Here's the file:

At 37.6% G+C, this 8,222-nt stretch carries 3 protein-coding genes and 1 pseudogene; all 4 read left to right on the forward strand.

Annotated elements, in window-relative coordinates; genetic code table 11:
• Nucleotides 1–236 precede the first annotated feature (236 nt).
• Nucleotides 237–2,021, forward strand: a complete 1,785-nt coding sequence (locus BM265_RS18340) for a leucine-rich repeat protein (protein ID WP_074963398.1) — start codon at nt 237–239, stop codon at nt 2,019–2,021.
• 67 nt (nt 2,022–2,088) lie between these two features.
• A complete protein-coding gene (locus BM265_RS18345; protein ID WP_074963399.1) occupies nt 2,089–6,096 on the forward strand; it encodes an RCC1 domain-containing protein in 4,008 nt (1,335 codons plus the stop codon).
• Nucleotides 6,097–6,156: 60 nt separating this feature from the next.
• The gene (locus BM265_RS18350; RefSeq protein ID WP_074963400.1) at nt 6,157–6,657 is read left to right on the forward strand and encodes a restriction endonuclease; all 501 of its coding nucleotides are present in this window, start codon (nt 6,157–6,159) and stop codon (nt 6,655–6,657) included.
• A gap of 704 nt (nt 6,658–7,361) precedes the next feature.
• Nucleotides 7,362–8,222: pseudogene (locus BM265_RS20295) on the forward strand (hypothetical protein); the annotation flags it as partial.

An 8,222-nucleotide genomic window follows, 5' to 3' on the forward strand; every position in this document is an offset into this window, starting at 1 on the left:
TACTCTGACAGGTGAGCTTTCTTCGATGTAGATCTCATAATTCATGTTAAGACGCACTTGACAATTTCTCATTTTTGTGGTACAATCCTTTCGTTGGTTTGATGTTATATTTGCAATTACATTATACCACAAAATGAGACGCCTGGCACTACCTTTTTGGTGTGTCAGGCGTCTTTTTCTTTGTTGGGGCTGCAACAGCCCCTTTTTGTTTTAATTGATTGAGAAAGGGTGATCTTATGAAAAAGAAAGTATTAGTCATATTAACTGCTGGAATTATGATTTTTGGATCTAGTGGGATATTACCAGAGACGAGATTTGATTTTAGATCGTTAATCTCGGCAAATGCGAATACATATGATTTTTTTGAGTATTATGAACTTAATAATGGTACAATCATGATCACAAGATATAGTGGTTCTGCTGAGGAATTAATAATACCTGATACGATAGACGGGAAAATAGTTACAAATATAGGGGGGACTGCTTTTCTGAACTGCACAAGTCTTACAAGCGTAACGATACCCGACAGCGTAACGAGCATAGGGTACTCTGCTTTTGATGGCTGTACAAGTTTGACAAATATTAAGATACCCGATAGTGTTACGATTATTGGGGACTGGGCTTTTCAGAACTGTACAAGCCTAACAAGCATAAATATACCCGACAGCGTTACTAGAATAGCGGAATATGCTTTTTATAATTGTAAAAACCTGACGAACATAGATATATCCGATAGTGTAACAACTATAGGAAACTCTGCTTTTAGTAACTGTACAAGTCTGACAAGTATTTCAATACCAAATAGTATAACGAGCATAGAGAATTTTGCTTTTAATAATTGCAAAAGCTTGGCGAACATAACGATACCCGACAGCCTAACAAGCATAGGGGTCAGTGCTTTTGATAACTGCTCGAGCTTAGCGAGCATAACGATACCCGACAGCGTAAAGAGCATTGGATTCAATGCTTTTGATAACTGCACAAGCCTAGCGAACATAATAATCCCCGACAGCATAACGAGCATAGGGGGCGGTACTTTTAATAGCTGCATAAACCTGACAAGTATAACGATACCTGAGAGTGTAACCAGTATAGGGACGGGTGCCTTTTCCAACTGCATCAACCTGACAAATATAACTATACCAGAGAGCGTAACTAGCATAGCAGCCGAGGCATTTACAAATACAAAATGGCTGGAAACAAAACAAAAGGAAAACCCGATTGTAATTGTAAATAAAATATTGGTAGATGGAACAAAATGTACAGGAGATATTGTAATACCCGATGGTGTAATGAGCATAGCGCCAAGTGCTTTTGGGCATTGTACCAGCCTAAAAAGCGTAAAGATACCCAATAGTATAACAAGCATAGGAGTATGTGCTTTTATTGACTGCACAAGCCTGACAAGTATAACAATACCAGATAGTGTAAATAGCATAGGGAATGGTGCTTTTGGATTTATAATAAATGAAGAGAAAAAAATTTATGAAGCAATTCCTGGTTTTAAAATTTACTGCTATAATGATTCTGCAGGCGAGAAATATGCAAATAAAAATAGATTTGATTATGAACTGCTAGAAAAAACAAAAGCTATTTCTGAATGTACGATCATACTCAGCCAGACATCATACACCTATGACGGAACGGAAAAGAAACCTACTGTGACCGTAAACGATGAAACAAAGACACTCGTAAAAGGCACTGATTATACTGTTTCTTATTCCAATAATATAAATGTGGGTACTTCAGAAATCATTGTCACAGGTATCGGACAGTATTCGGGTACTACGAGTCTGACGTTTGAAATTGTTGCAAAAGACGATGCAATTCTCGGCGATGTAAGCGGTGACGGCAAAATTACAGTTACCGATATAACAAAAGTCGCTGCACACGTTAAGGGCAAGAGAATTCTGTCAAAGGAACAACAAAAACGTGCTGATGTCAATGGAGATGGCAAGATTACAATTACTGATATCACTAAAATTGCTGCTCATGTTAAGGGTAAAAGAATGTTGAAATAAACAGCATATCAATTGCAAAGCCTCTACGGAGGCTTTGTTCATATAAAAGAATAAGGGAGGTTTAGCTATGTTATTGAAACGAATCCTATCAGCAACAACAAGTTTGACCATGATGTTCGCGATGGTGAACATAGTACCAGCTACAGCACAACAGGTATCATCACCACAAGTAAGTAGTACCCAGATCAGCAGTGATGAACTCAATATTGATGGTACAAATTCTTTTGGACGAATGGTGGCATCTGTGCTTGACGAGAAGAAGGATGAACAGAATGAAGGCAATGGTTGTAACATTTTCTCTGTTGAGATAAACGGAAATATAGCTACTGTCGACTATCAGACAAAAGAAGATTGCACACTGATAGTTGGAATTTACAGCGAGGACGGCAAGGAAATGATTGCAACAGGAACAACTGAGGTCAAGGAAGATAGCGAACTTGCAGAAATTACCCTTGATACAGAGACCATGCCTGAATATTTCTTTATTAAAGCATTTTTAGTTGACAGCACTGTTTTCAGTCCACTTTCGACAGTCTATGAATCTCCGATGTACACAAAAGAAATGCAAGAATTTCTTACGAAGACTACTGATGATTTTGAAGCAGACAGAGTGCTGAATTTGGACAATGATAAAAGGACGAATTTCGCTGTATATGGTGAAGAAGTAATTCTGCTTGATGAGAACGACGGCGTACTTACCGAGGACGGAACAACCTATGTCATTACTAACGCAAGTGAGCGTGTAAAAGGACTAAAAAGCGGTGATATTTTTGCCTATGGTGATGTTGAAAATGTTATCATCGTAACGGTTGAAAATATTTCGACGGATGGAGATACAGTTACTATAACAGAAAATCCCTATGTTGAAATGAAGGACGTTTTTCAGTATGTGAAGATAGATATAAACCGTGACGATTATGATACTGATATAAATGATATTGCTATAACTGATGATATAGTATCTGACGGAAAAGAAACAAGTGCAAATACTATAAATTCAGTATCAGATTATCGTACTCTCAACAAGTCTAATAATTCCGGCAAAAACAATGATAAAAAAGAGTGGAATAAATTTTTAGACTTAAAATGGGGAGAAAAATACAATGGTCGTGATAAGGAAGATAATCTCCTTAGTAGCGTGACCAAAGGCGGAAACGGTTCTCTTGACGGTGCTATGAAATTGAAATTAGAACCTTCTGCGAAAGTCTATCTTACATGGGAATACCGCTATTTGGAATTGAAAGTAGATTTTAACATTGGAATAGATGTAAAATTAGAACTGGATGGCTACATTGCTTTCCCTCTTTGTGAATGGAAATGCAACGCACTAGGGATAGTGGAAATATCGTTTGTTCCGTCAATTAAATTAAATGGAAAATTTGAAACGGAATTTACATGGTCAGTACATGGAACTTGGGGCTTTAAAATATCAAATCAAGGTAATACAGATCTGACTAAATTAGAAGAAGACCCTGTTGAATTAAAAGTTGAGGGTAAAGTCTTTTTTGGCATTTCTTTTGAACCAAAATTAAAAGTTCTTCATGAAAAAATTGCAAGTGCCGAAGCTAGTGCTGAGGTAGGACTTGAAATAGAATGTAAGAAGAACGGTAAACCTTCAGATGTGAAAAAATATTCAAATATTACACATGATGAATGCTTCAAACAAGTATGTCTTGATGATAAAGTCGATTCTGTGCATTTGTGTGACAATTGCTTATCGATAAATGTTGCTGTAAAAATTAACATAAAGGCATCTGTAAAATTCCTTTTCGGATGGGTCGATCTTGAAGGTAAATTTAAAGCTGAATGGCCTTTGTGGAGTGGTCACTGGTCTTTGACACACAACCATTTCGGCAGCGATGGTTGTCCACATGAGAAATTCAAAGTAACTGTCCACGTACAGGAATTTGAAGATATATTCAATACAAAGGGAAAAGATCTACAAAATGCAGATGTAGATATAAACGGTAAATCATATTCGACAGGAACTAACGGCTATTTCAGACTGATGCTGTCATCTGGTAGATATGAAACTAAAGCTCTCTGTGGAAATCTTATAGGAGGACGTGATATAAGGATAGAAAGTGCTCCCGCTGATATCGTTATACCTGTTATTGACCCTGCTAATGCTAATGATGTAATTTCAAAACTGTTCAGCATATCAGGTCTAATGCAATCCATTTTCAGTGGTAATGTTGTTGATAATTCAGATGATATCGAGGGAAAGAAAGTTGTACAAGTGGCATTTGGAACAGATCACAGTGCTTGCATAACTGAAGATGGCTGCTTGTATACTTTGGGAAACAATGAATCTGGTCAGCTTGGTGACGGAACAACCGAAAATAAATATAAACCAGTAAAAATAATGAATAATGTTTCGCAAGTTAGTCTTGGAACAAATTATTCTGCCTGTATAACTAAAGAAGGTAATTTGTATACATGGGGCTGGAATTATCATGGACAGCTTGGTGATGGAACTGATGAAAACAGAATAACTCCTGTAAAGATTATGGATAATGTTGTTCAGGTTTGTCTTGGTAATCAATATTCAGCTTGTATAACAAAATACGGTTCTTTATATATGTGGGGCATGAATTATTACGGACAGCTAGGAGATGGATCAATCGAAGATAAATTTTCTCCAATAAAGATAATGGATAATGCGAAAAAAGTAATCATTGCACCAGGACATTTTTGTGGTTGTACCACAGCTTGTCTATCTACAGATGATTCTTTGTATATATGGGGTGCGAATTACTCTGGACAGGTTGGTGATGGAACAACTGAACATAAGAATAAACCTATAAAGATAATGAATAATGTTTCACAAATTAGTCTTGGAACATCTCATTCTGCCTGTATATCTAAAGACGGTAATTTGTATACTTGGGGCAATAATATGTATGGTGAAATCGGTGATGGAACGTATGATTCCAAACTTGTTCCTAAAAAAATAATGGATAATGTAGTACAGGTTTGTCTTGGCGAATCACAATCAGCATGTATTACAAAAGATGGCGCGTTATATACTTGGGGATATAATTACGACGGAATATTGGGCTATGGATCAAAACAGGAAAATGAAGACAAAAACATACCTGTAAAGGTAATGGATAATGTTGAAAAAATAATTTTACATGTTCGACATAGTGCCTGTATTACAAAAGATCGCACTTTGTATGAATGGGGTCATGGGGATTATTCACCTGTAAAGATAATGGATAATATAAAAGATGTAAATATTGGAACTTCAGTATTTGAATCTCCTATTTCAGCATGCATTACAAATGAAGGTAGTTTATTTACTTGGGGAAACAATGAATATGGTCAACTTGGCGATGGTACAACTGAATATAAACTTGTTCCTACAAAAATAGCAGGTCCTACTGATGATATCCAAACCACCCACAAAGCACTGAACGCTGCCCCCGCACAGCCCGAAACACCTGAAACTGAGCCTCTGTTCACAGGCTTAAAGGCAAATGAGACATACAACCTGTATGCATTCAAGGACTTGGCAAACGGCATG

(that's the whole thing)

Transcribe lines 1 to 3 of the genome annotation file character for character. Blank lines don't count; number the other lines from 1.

At 37.6% G+C, this 8,222-nt stretch carries 3 protein-coding genes and 1 pseudogene; all 4 read left to right on the forward strand.

Annotated elements, in window-relative coordinates; genetic code table 11:
• Nucleotides 1–236 precede the first annotated feature (236 nt).